LADIES AND GENTLEMEN, BOYS AND GIRLS... welcome to the big top blog of Douglas McPherson, author of CIRCUS MANIA, the book described by Gerry Cottle as "A passionate and up-to-date look at the circus and its people."

Friday, 27 November 2009

CIRCUS MANIA MOUNTS

As we count down to the publication of Circus Mania, it seems like everyone is catching the circus bug, to judge by a couple of CDs sent my way for review.

New singer-songwriter Will Kevans (his parents should have called him Than...) has decorated the cover of his disc, Everything You Do, with an attractive montage of retro circus artwork: elephant, lion and polar bear on pedestals and so on.

No circus songs, but it’s an OK album. A rootsy pop outing somewhere between Squeeze and Dexy’s Midnight Runners.

Nashville piano man Phil Vassar, who visits the UK for the first time in January, has taken things even further, calling his latest release Travelling Circus and adorning it with paintings of himself kitted out as a ringmaster.

Again, there are no circus connections in the actual music, which is a pleasing combination of contemporary Nashville meets Billy Joel. A travelling circus is just the way Phil sees life as a touring musician.

“I always say to the band, let’s get this travelling circus on the road,” Vassar told me, in a phone call from Music City. But he admits to being a big fan of the sawdust circle: “Oh yeah. I always liked the fact that it’s so much bigger than life.”

Finally in this musical interlude, the best Christmas album I’ve ever heard is Gold And Green by another Nashville act, Sugarland. I particularly like their rock’n’roll version of Winter Wonderland. You know that line about building a snowman and pretending he’s Parson Brown? Well, strange as it seems, I never realised until now that there’s a second verse that runs: “In the meadow we can build and snowman and make believe that he’s a CIRCUS CLOWN....”

So thanks to Sugarland’s gorgeous Jennifer Nettles for bringing that to my attention.

Thanks, too, to My Weekly for running a nice advance plug for Circus Mania alongside the first instalment of my Christmas comedy crime serial, The Blue Rinse Brigade. Look out for it in stores now.

With the recent release of a film called Cirque de Freak, all these circus references are nicely paving the way for the publication of Circus Mania in the New Year. Why wait until after Christmas, though? You can order now from Amazon, Tesco.com and all other good online stores.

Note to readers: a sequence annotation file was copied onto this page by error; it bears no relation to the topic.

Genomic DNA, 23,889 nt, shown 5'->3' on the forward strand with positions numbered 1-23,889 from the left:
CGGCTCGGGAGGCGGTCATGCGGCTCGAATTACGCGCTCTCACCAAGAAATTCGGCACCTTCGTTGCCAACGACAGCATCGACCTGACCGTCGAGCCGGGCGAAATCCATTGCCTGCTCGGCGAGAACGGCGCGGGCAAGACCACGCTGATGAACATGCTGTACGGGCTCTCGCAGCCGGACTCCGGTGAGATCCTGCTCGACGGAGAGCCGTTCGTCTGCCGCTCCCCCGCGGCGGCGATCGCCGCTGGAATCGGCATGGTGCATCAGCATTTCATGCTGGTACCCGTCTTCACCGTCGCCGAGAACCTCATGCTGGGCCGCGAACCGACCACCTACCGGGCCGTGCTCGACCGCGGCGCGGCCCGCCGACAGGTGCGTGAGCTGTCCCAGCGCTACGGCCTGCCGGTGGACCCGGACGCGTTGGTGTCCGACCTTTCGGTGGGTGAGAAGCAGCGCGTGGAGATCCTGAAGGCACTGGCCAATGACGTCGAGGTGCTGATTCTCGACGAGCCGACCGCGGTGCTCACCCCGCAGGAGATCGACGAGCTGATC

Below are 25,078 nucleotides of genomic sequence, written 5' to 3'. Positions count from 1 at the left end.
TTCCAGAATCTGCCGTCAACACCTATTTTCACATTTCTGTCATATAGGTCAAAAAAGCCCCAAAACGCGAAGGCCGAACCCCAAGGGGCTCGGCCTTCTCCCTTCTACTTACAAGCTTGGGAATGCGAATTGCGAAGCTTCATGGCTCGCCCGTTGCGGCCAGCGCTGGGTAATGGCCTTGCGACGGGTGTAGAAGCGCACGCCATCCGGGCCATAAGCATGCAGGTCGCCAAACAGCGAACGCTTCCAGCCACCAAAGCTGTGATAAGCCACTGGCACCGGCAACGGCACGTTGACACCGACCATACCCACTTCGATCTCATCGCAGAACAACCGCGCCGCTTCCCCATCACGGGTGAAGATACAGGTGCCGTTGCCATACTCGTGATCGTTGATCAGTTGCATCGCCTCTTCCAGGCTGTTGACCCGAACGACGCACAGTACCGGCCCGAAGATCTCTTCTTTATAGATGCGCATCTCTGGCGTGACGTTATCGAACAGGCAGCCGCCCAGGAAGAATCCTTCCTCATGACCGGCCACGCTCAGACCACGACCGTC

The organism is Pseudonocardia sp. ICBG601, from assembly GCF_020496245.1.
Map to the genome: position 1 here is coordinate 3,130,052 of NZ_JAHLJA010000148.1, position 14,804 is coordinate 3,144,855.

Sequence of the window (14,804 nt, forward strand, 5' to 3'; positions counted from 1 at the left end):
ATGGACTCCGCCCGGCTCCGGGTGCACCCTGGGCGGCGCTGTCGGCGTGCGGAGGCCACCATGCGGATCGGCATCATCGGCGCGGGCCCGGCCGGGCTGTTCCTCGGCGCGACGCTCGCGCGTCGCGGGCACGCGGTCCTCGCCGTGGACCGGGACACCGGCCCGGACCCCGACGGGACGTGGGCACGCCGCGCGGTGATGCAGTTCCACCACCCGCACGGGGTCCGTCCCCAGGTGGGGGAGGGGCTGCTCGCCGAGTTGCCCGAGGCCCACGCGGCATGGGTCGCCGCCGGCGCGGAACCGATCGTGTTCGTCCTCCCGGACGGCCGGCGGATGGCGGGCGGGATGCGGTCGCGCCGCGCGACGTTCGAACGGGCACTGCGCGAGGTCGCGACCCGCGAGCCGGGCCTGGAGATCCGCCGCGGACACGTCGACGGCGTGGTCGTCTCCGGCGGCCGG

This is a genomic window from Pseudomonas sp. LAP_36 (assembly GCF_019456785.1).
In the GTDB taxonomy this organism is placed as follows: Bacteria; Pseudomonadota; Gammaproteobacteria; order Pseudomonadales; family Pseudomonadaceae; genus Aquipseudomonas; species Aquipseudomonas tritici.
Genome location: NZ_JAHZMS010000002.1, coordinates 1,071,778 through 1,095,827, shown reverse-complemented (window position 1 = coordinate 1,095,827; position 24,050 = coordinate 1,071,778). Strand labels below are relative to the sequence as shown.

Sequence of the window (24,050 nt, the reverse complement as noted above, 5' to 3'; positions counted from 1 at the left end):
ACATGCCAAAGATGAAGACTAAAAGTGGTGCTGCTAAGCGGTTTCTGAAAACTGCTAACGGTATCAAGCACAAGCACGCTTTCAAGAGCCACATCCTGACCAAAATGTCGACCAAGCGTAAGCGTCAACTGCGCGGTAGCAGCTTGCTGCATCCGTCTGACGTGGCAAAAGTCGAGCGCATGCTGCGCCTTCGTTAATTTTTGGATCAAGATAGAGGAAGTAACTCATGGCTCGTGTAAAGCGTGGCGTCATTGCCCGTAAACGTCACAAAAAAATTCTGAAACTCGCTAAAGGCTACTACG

Thursday, 12 November 2009

Moving the Chinese State Circus

"Gypsies know not to mix it
with the circus," warns
Chinese State Circus
transport manager
Ingo Dock
as featured in
Truck and Driver magazine


Ingo Dock reveals the secrets of Britain's biggest Chinese takeaway


Moving a circus is a big deal - 13 drivers, 20 trucks and 22 loads of a big deal in the case of the Chinese State Circus. The man in charge of the operation is 34-year-old Ingo Dock, who has been a circus man all his life. He grew up on Uncle Sam’s American Circus where his father drove the lorries before him.

I spoke to Ingo recently for a feature that appeared in the April issue of Truck and Driver magazine to coincide with the publication of Circus Mania, and he told me all about life on the road, from the hazards of waterlogged grounds to travellers who have taken over a site before the circus arrives.

“It happens about once a year,” Ingo sighed, “But on the whole the Gypsies know not to mix it with the circus because we‘ve got forklifts to get them off...”

I also talked about circus transport, this time in days gone by, with retired ringmaster George Pinder, who’s family have been circus for around 200 years (Click here for pictures of the Pinder circus from yesteryear).

The Chinese State Circus
- between shows they travel in lorries...
George is full of amazing stories about the introduction of steam generated electricity in the big top in the 1890s, and the move from horse-drawn transport to lorries between the two World Wars. He supplied some great pictures which will hopefully be in Best of British magazine in the New Year also. There’s even a poster for his great-great-great-grandfather Thomas Ord’s circus, in 1817, which appears in Circus Mania.

George, incidentally, is the uncle of Carol and Gracie, the sisters who run Circus Mondao.



For the full story of the Chinese State Circus, Circus Mondao and the 200 years in the circus of Britain's oldest circus family, read Circus Mania - The Ultimate Book For Anyone Who Dreamed of Running Away With The Circus.

Click here to buy Circus Mania from Amazon.







Click here to see the trucks of Uncle Sam's American Circus.